If the police find you in a public place and you appear to have a mental disorder and are in need of immediate care or control, they can take you to a place of safety (usually a hospital or sometimes the police station) and detain you there under Section 136. You'll then be assessed by an approved mental health professional and a doctor. You can be kept there until the assessment is completed, for up to 24 hours.


In most non-emergency cases, family members, a GP, carer or other professionals may voice concerns about your mental health. They should discuss this with you, and together you should make a decision about what help you may need, such as making an appointment with your GP to discuss further options.

But there may be times when there are sufficient concerns about your mental health and your ability to make use of the help offered. In these circumstances your relatives or the professionals involved in your care can ask for a formal assessment of your mental health through the Mental Health Act process.

Your nearest relative has the right to ask the local approved mental health professional service, which may be run by local social care services, for an assessment under the Mental Health Act. It's also possible for a court to consider using the Mental Health Act in some circumstances, or for a transfer to a hospital to take place from prison. As part of this formal process, you'll be assessed by doctors and an approved mental health professional. One of the doctors must be specially certified as having particular experience in the assessment or treatment of mental illness.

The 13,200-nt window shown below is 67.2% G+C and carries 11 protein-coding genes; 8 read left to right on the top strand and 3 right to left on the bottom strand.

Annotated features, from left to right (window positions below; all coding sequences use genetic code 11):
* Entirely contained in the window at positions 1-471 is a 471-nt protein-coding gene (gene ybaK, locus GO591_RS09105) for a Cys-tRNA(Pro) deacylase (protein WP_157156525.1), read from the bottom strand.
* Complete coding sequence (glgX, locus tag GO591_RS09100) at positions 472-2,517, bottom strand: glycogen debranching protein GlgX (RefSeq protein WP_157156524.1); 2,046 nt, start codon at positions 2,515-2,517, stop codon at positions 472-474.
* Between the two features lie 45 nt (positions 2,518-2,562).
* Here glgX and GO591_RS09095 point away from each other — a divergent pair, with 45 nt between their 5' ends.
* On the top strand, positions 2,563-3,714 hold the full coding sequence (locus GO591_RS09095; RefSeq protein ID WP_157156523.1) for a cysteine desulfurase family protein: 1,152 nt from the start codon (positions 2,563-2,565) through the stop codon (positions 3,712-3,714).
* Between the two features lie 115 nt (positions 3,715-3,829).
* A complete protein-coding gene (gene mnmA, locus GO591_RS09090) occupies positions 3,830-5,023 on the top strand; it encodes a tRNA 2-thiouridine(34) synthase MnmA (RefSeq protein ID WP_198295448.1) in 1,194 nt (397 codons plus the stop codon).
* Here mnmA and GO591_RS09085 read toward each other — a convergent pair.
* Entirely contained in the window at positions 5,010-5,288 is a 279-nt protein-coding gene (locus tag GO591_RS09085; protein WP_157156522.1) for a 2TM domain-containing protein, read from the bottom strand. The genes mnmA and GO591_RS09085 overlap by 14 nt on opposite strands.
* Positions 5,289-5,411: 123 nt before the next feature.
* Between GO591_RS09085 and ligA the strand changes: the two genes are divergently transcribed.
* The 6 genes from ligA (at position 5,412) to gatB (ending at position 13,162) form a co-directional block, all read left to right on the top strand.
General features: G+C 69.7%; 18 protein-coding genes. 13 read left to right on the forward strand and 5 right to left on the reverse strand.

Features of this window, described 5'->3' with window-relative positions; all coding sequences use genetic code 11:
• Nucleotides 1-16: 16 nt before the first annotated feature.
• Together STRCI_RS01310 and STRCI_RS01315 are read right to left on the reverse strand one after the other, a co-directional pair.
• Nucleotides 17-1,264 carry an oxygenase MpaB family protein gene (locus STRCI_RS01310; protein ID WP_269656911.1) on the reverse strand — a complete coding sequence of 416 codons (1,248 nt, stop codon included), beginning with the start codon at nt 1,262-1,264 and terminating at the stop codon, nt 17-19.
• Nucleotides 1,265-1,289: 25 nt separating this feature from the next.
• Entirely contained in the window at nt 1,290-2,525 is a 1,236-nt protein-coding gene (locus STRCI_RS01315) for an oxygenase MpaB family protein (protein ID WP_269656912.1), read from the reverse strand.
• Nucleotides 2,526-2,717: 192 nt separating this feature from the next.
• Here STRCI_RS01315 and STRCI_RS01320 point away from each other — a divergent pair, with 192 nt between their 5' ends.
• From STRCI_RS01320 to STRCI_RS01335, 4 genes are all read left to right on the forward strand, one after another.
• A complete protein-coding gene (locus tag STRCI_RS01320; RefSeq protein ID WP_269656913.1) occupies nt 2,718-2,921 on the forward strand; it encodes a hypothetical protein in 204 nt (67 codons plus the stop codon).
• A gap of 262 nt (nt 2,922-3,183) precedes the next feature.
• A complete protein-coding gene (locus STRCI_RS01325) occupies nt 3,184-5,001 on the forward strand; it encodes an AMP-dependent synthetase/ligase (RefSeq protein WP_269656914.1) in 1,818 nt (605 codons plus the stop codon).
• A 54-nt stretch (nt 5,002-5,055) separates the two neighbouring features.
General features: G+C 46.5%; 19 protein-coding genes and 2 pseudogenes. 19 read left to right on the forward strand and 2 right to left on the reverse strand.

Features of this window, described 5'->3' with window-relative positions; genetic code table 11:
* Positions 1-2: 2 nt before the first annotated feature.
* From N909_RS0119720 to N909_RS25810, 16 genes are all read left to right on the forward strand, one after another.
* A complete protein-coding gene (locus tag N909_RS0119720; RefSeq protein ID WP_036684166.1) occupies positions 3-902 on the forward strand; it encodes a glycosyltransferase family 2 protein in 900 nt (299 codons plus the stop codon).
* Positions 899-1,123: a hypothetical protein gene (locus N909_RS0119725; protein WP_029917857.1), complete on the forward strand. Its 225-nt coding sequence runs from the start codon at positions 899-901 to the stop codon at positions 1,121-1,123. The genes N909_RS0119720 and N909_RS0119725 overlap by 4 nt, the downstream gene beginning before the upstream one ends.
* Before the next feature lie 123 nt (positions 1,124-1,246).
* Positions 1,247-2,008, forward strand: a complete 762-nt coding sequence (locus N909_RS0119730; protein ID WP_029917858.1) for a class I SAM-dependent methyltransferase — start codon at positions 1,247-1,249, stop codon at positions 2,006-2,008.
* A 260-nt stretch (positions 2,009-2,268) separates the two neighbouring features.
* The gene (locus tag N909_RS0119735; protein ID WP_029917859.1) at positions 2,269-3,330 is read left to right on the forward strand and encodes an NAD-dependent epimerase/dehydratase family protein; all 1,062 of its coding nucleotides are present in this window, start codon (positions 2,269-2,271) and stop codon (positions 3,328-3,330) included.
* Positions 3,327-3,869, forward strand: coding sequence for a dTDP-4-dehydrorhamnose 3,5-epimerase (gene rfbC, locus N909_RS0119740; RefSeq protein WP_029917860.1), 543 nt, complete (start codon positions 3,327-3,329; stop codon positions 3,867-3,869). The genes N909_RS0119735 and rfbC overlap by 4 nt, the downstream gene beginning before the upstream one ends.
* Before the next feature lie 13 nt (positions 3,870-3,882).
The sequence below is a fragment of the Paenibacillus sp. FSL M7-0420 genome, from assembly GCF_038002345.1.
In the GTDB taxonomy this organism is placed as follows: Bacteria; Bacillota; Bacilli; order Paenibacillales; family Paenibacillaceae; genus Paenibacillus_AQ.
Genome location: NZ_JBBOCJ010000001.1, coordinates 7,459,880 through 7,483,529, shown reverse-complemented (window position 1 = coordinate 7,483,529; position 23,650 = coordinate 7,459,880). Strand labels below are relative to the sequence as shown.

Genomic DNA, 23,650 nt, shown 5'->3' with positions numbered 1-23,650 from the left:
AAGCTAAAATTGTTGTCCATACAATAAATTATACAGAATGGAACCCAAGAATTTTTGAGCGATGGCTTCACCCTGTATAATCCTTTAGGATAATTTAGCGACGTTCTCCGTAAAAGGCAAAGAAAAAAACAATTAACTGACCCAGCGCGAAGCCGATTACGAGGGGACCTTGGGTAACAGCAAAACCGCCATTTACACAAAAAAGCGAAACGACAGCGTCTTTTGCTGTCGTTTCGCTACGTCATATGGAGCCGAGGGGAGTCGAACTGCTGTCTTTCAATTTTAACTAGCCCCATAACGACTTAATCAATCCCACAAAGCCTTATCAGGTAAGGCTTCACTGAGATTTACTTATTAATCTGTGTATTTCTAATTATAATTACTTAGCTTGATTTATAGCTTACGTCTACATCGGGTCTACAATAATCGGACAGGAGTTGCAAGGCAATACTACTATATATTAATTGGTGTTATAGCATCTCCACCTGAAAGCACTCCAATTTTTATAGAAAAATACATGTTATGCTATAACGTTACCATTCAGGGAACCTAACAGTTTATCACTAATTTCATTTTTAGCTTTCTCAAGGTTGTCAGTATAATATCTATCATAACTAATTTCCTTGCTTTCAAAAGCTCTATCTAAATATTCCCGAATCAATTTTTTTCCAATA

The length of time you could be detained for depends on the type of mental health condition you have and your personal circumstances at the time.

You could be detained for:

  • up to 28 days under Section 2 of the Mental Health Act
  • up to 6 months under Section 3 of the Mental Health Act, with further renewals

During these periods, assessments will be regularly carried out by the doctor in charge of your care to determine whether it's safe for you to be discharged and what further treatment is required, if any.

You should always be given information about your rights under the Mental Health Act.

Going on leave from the hospital should form an important part of your care as you recover. This means that while detained under the Mental Health Act, you may be able to leave the hospital if authorised by the doctor or clinician in charge of your care (also known as the responsible clinician).

This leave is often referred to as "section 17 leave", as it's Section 17 of the Mental Health Act that allows this leave. The responsible clinician in charge of your care can place conditions on the leave, such as where you should stay while away from the hospital and whether this will be for a fixed period of time.

You should be given a copy of the Section 17 leave form that sets out these conditions so you're clear what they are. The responsible clinician can revoke your leave and make you come back to hospital at any time.

If you do not return to the hospital at the end of the leave period, you can be made to go back to the hospital.